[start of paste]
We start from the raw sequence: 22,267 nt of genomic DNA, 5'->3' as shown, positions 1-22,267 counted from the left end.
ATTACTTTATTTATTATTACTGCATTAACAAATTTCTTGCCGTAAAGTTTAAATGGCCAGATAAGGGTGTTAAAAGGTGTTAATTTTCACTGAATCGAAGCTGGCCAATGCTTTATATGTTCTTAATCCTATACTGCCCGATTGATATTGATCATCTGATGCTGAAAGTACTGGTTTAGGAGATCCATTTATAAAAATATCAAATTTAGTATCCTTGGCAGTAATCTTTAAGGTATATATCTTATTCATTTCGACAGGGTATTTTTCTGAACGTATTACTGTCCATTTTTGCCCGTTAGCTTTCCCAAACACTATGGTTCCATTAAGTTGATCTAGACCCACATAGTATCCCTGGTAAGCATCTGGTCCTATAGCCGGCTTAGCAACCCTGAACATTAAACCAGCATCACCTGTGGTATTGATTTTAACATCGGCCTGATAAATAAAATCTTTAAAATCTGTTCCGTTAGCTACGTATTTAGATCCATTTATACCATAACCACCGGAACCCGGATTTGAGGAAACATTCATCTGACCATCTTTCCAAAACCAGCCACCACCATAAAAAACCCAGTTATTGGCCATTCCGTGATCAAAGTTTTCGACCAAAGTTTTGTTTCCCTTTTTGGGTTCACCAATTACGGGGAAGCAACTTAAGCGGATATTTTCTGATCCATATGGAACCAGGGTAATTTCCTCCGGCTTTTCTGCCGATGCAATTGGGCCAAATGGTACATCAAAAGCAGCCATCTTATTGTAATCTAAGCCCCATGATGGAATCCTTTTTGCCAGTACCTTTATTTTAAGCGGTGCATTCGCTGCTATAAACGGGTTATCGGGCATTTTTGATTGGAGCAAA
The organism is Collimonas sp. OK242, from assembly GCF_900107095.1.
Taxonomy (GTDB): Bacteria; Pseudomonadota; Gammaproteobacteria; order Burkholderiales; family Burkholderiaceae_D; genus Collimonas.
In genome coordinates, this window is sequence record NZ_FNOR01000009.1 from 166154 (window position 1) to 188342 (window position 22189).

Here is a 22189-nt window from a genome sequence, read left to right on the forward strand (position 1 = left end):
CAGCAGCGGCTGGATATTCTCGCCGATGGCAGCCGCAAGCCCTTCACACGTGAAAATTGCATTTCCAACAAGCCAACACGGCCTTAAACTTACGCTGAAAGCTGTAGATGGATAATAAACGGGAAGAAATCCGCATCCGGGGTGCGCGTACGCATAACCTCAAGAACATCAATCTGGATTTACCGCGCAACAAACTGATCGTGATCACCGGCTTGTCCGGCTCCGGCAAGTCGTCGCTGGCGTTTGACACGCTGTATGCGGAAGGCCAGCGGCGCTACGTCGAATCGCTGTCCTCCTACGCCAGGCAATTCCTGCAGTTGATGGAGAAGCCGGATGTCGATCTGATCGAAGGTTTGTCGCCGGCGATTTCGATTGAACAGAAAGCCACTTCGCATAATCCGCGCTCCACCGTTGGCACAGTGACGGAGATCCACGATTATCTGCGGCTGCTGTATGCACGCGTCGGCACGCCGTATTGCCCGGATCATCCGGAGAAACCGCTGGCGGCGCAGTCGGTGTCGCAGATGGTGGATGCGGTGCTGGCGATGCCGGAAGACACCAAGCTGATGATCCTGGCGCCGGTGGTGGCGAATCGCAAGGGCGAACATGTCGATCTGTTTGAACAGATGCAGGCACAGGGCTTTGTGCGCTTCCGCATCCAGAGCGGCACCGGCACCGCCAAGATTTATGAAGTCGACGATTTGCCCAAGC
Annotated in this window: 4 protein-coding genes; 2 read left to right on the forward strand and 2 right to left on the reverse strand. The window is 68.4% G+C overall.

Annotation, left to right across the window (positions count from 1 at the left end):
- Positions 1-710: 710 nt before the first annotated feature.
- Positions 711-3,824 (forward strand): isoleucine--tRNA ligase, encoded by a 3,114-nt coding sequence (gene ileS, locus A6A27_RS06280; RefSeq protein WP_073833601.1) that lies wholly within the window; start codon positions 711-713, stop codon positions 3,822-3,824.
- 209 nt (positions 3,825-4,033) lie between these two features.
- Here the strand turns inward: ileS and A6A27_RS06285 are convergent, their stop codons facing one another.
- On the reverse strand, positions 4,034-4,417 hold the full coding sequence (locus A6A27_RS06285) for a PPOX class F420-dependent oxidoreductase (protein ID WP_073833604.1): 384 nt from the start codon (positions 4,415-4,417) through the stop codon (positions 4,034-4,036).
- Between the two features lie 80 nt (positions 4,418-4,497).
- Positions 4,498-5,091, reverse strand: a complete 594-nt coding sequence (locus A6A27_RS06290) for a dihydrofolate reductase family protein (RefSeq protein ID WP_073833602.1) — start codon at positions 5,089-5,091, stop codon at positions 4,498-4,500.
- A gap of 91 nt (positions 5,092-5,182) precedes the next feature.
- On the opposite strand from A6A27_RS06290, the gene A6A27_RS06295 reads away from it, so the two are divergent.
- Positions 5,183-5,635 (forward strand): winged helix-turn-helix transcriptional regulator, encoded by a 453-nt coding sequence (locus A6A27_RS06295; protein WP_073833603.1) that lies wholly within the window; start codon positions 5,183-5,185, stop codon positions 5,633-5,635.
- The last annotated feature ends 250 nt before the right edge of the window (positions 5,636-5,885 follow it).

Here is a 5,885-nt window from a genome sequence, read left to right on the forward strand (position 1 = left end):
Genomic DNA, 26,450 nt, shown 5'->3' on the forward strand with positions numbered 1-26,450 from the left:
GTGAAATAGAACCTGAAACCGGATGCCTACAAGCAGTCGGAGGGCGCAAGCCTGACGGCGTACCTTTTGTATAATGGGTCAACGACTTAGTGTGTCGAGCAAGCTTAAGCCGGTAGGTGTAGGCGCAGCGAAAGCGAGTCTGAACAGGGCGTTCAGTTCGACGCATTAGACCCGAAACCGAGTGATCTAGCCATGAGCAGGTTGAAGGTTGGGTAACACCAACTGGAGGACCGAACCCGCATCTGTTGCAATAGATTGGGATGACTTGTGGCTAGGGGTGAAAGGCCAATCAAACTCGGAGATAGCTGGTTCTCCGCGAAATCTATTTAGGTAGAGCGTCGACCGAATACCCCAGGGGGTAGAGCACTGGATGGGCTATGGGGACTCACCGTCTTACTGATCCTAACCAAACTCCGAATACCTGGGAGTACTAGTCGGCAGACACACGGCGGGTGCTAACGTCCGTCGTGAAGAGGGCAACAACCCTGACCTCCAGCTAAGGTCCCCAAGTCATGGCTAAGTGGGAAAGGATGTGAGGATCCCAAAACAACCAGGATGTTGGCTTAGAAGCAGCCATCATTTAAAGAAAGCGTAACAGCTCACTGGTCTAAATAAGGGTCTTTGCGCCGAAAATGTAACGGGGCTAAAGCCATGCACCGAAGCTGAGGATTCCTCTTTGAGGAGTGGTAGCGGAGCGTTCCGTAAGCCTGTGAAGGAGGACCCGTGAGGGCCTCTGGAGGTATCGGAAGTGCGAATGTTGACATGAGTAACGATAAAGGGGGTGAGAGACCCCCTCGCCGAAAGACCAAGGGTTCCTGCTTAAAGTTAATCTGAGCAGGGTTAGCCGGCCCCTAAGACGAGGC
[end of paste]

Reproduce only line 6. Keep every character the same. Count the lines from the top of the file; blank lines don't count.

Here is a 22189-nt window from a genome sequence, read left to right on the forward strand (position 1 = left end):